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Drought is a very familiar foe in parts of the US, significant regions of Africa, and much of Australia. Drought is often called a creeping disaster as it decimates a region slowly. We will talk a lot more about drought in Modules 8 and 9. Here, we briefly consider the recent record of drought. As we saw previously with research on drought and the Mayans, oxygen isotopes of stalactites can be interpreted in terms of precipitation. Another indicator of drought is the width of tree rings. One of the most comprehensive tree-ring data sets is shown in a compilation of precipitation in New Mexico from 137 BC to 1992 (The New York Times, The Longest Measure of Drought: 21 Centuries of Rainfall in New Mexico). The data set shows that with the exception of a wet phase in the last decade, much of the 20th century was dry in New Mexico, and, in general, the data suggest that western North America has become drier over the last 1000 years.

As it turns out, there is solid evidence that the severity of droughts has increased over the long term in many parts of the world. And, as it turns out, climate models predict that drought will become a part of everyday life in many regions in the coming century. In the US, these areas include large parts of the west and south central (Kansas, Oklahoma, Texas).  Especially in California, climate models suggest that warmer years in the future are more likely to also be drier years and this will increase the severity of future droughts.

So, how is the severity of drought quantified? The most widely used method to measure drought today and in the past is the Palmer Drought Severity Index (PDSI). This index is an accounting of the balance of supply of moisture via precipitation and demand for moisture via potential evapotranspiration (PE). The PE is the amount of water that could be evaporated given an unlimited supply of water. The National Oceanic and Atmospheric Association (NOAA) publishes a map of the PDSI over the US every month (see figure below).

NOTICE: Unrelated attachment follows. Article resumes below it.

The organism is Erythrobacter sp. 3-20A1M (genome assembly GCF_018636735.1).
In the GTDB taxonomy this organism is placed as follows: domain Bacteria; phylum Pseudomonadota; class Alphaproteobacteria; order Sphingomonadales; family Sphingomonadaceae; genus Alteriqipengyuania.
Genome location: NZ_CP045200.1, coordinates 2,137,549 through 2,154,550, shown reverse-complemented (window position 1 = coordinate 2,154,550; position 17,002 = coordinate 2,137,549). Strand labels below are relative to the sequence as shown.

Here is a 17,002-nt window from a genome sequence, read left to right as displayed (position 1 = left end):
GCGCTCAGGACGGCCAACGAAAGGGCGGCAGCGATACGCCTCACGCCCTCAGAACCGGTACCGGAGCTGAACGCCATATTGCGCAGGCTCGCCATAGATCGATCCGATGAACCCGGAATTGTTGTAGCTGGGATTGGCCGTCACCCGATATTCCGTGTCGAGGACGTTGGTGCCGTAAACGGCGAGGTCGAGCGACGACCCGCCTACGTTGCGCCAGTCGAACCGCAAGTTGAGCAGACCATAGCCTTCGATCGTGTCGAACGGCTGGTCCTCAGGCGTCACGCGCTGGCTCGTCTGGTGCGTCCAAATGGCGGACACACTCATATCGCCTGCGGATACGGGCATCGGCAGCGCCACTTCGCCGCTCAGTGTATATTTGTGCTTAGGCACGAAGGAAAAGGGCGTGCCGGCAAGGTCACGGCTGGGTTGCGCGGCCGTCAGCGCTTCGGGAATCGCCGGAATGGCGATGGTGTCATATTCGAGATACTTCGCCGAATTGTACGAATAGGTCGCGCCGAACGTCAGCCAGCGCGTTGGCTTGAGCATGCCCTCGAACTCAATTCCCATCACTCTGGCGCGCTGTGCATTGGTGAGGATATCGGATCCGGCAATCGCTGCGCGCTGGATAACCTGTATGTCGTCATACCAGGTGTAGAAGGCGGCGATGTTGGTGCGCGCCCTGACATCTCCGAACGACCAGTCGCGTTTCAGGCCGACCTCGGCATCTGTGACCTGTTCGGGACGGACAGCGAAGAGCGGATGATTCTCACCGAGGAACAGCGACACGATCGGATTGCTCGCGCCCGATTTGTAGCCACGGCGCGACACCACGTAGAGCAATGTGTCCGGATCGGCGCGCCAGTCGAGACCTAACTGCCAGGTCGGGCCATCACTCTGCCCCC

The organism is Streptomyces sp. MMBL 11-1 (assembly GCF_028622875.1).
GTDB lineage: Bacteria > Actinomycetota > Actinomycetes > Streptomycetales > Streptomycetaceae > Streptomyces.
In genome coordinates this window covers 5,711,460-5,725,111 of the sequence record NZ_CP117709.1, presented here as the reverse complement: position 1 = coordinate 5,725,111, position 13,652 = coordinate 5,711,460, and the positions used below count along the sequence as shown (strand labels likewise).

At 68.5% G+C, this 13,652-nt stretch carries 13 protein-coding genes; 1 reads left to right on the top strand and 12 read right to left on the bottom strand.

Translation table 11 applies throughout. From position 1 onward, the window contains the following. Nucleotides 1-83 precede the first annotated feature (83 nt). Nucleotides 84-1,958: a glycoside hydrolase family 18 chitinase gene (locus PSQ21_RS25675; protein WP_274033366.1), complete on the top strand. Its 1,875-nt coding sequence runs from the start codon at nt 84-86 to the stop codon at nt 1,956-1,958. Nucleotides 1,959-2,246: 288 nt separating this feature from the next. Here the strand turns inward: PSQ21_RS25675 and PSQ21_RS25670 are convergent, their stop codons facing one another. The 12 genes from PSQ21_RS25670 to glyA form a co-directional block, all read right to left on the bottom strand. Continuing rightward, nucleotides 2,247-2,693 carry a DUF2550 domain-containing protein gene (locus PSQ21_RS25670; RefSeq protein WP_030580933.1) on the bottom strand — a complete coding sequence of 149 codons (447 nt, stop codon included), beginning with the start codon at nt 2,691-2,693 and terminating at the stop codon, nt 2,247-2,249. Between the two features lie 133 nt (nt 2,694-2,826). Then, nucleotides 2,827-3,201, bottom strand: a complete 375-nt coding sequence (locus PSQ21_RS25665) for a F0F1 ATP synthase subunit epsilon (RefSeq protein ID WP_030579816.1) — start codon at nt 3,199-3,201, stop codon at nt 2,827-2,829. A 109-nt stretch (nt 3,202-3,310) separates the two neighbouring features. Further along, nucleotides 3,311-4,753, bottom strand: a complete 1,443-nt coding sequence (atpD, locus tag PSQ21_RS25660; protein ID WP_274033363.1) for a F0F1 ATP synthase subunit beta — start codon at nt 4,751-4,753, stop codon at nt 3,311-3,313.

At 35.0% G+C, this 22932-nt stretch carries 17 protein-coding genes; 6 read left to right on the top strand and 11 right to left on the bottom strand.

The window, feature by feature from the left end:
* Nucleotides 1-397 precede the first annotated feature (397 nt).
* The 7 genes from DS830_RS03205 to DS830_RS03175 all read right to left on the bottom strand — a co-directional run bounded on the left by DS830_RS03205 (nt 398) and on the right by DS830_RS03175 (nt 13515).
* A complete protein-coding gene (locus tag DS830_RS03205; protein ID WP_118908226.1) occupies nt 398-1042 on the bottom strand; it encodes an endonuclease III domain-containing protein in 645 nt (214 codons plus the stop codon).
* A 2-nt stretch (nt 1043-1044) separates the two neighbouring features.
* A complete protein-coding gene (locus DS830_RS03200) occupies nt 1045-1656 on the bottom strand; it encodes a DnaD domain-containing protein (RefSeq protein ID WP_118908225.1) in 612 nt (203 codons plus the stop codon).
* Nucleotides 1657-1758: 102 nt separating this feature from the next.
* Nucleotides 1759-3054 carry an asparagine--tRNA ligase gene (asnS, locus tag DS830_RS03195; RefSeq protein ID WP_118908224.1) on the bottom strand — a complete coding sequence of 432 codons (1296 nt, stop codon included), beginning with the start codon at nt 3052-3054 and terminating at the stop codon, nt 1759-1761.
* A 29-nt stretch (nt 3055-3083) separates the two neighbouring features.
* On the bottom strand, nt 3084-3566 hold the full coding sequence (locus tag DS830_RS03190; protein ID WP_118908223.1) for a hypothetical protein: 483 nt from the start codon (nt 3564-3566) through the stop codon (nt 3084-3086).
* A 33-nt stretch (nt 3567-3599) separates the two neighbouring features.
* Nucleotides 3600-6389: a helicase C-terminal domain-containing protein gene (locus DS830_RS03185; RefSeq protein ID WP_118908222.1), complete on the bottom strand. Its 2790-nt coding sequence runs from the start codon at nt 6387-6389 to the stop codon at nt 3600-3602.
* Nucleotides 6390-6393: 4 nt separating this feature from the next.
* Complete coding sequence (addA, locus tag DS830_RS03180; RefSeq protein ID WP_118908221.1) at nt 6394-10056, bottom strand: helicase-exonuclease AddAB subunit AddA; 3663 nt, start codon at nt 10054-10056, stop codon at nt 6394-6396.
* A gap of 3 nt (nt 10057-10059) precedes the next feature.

drought map Sept. 1, 2012. Sever to extreme drought in midwest & CA. Near normal along east coast, moist in parts of FA, LA, OR and MI
Palmer Drought Severity Index September 2021
Credit: Image provided by the NOAA, Boulder CO, USA (Public Domain)

The PDSI has increased (become drier) for the driest parts of the globe since 1950. For most of the US, the PDSI has decreased for this time period. However, the last century has seen severe droughts in certain regions. For example, the major drought of the 1930s Dust Bowl in the Central US caused severe hardship for farmers and others in this region. The 1950s and 1980s also saw severe droughts in the Great Plains of the US. We will find out in Module 4 how models project that the severity of droughts will increase in many parts of the globe with future climate change. Moreover, we will learn more about the impact of drought on water supply in Module 8 and on food in Module 9.

Drought is currently at a critical level out west.  Lake Powell which is the second largest reservoir in the western US is currently at its lowest level in history and approaching the level where water and hydroelectric power supplies are threatened.  This event would be especially devastating for communities that rely on the lake for water, such as Las Vegas, Nevada.  We will come back to this issue in Module 8.

Lake Powell Utah, USA (from plane). Note the prominent "bathtub ring" made visible by low water
Lake Powell in 2007
Credit: Lake Powell - Arizona by PRA from Wikimedia (Creative Commons Attribution 2.5 Generic)

The latest (2022) report of the Intergovernmental Panel on Climate Change (IPCC), the large international team of scientists tasked with predicting our climate future and its impact, issues stern warnings about drought in the western US, Australia, the Mediterranean region and sub-saharan Africa. Drought will have a major impact on human health, largely because of its effect on accessibility to clean drinking water, and require major adaptation of communities. Adaptation can involve conservation measures as well as finding new sources of water, for example desalinization. Such adaptation will be easier in developed countries like the US compared to the developing world where countries like Yemen and Madagascar are already struggling with the devastating impact of drought and do not have the resources required to adapt.

Somaliland. A kilometre outside Waridaad village, carcasses of dead sheep and goats stretch across the landscape
Carcasses of sheep and goats in a severe drought in Somalia
Credit: SomalilandDrought007 by Oxfam East Africa from Flickr CC BY 2.0